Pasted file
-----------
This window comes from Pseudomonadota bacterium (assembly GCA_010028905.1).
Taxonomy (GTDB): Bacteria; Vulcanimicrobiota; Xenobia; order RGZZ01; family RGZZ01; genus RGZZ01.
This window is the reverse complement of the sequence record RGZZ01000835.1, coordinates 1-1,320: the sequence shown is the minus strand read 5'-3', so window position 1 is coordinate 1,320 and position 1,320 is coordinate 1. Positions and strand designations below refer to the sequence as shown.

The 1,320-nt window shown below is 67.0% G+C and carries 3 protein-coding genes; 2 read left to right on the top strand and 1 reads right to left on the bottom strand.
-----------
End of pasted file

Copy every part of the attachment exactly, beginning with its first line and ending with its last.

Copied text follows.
This window comes from Pseudomonadota bacterium (assembly GCA_010028905.1).
Taxonomy (GTDB): Bacteria; Vulcanimicrobiota; Xenobia; order RGZZ01; family RGZZ01; genus RGZZ01.
This window is the reverse complement of the sequence record RGZZ01000835.1, coordinates 1-1,320: the sequence shown is the minus strand read 5'-3', so window position 1 is coordinate 1,320 and position 1,320 is coordinate 1. Positions and strand designations below refer to the sequence as shown.

The 1,320-nt window shown below is 67.0% G+C and carries 3 protein-coding genes; 2 read left to right on the top strand and 1 reads right to left on the bottom strand.